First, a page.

Lecture Series: "The Family Singer: Three Siblings and Their Stories" with Professor Anita Norich
The Family Singer: Three Siblings and Their Stories is a downloadable lecture series by Professor Anita Norich.
While often over-shadowed by the popularity and longevity of their younger brother Isaac Bashevis, both I.J. Singer and Esther Singer Kreitman were significant Yiddish authors in their own right. In these lectures, Yiddish literary scholar Anita Norich explores the three siblings’ different views of Jewish life and of Jews’ place in the world.
This product includes:
- Lecture guide with suggested reading list
- Lecture 1 - "Translating Stories, Translating Cultures"
- Lecture 2 - "The Autobiographical Imagination"
- Lecture 3 - "Crossing Borders: Writing in Old and New Worlds"
- A recorded conversation with I. B. Singer's son and grandchildren
Altogether, this product includes approximately 250 minutes of video.
Once you purchase this product, you will receive an email from "Yiddish Book Center Store" with a link to download the lectures, as well as a separate emailed receipt. The link may be used up to three times before it expires, and each video can be downloaded up to three times.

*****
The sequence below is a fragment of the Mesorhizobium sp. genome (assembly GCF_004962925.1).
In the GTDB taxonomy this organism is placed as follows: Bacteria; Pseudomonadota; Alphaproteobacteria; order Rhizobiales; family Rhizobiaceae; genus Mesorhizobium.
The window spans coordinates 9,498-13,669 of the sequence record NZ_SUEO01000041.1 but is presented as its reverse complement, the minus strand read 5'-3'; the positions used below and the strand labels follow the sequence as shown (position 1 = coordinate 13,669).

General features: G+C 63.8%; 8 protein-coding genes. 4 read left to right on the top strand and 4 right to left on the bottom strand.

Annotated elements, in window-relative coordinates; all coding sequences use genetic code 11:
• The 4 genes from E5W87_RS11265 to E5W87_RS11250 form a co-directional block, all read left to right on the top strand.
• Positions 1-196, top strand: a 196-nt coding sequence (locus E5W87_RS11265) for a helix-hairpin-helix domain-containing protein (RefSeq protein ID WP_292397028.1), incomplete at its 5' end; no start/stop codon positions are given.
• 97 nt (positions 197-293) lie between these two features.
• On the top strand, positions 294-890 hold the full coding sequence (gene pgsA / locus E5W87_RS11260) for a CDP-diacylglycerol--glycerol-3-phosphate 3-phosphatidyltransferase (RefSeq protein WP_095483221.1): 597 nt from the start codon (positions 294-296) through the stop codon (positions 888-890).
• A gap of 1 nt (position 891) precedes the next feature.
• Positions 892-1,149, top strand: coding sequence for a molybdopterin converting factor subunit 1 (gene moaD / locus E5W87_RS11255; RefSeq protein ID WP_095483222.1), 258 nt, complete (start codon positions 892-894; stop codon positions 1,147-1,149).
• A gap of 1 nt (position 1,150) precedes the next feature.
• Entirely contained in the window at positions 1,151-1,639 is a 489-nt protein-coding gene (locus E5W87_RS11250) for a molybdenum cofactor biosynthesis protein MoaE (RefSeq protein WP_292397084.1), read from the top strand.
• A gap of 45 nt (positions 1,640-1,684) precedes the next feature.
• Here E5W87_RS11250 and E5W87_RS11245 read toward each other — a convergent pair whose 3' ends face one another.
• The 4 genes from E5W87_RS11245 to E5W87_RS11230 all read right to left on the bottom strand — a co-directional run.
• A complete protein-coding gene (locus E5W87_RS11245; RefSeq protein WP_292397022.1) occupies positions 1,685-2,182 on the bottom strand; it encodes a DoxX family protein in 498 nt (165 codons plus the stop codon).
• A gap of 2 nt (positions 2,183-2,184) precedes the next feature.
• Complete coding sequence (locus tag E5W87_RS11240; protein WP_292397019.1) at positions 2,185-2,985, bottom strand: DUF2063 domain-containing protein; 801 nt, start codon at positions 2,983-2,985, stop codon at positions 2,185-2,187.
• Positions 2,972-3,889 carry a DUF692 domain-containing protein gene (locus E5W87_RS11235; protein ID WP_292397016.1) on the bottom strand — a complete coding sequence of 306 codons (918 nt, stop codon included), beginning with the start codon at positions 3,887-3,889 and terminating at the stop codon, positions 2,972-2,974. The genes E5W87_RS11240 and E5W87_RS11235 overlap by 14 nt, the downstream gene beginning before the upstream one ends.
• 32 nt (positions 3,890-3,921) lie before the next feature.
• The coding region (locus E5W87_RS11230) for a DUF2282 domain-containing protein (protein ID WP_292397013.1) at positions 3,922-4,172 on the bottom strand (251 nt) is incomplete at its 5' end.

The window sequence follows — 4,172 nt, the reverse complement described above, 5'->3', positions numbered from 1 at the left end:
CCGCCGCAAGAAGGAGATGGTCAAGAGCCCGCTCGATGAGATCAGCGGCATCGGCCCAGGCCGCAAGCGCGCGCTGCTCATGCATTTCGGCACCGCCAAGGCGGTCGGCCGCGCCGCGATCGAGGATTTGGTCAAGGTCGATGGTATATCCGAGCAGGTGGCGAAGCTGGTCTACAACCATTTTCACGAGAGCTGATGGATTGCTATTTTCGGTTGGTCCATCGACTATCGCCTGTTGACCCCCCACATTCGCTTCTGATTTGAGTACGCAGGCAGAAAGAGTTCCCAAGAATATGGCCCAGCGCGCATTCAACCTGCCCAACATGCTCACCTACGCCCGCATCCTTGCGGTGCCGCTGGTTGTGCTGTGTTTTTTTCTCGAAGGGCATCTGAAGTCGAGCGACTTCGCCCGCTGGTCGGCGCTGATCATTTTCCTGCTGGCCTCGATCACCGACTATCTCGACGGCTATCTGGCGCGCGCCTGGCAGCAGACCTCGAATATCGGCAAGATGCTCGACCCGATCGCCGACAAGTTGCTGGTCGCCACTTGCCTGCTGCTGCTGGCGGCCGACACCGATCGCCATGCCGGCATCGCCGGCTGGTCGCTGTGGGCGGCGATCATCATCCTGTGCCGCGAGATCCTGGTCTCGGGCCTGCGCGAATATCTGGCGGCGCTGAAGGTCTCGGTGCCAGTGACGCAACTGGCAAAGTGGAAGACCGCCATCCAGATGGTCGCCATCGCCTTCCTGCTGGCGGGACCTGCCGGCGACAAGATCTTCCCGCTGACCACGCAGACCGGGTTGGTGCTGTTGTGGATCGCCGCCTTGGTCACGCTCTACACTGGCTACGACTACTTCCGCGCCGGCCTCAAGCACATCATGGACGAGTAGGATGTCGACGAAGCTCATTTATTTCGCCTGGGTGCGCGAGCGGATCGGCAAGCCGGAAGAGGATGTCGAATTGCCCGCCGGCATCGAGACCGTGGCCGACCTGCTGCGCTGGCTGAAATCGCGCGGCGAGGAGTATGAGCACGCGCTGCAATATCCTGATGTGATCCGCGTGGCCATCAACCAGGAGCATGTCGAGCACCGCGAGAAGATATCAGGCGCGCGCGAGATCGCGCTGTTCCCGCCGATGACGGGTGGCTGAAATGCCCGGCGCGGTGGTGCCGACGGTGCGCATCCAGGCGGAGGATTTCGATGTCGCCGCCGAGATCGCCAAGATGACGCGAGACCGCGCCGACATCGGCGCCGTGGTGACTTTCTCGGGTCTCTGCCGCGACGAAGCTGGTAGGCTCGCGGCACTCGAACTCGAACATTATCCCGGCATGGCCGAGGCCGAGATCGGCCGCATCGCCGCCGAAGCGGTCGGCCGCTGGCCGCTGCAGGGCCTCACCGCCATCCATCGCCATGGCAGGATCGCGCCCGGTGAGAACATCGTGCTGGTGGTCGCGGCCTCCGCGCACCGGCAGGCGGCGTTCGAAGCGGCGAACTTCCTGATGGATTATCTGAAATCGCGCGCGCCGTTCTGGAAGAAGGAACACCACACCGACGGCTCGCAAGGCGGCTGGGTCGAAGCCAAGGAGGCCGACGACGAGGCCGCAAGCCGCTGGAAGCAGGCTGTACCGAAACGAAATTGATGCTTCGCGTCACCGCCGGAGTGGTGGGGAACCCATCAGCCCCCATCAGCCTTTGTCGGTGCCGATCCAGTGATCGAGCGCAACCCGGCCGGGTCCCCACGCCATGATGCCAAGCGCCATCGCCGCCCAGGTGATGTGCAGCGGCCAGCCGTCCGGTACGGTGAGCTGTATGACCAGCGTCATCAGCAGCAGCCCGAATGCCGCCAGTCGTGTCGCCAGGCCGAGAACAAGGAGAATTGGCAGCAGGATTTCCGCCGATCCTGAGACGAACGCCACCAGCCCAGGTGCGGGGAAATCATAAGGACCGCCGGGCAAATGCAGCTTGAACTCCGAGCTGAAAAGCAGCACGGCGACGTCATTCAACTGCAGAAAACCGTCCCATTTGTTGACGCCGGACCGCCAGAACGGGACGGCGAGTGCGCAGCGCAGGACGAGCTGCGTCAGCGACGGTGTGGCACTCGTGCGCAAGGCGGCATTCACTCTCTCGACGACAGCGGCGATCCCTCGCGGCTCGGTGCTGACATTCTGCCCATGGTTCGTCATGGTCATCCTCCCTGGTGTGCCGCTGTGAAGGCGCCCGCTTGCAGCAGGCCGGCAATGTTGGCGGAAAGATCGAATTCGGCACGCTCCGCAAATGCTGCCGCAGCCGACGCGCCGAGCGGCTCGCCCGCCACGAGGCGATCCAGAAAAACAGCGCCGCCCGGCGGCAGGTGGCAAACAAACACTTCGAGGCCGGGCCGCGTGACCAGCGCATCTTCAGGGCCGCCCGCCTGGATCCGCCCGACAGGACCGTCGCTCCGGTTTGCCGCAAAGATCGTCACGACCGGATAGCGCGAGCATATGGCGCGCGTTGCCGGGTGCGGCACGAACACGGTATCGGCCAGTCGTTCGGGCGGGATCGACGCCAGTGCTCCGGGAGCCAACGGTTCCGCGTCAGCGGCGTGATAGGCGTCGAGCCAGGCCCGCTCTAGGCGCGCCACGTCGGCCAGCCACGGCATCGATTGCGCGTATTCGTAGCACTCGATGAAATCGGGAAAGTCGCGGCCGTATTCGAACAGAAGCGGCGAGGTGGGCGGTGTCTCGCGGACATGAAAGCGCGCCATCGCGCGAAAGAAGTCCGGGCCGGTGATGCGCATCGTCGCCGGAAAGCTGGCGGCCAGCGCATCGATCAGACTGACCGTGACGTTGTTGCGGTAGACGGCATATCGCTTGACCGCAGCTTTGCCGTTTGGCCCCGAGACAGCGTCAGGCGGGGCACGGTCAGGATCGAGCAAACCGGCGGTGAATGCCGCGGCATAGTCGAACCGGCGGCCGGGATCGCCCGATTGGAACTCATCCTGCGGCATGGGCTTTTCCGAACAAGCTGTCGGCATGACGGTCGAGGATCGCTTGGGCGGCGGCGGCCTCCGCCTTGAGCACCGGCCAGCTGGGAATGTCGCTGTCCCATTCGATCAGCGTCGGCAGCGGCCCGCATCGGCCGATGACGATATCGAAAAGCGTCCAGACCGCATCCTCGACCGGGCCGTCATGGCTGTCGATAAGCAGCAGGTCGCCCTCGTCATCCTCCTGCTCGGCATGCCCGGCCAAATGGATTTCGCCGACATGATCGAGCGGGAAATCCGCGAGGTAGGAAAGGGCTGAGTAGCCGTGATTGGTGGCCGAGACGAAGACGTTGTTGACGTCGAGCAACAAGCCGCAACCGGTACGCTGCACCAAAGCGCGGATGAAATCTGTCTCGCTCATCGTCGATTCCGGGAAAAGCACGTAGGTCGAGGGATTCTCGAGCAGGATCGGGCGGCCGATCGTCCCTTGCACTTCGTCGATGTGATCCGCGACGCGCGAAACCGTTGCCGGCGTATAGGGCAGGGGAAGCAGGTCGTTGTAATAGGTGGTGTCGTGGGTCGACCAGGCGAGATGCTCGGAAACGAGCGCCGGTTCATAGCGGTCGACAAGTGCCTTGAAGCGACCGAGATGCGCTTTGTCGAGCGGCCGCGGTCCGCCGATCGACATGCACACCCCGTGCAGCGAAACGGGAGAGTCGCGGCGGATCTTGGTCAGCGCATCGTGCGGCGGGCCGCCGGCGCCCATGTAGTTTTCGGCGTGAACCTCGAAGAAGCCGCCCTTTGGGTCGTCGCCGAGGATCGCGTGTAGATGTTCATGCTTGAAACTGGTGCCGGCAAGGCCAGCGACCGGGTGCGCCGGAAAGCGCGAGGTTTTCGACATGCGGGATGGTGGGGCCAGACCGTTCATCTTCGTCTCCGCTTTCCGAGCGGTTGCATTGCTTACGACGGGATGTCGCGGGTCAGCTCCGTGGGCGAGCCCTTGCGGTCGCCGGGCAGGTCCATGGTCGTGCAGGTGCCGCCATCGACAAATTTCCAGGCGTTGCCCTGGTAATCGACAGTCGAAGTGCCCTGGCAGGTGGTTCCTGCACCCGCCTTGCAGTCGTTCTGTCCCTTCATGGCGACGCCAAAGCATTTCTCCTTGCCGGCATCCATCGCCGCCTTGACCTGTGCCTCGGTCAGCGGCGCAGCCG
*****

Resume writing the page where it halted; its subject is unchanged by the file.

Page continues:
Questions about this lecture series? Email email@example.com.
Anita Norich is the Tikva Frymer-Kensky Collegiate Professor of English and Judaic Studies at the University of Michigan. She is the author of Writing in Tongues: Yiddish Translation in the 20th Century (2013), Discovering Exile: Yiddish and Jewish American Literature in America During the Holocaust (2007), The Homeless Imagination in the Fiction of Israel Joshua Singer (1991); translator of Kadya Molodovsky’s Fun Lublin biz Nyu York (forthcoming); and co-editor of Languages of Modern Jewish Cultures: Comparative Perspectives (2016), Jewish Literatures and Cultures: Context and Intertext (2008), and Gender and Text in Modern Hebrew and Yiddish Literatures (1992). She translates Yiddish literature, and teaches, lectures, and publishes on a range of topics concerning modern Jewish cultures, Yiddish language and literature, Jewish American literature, and Holocaust literature.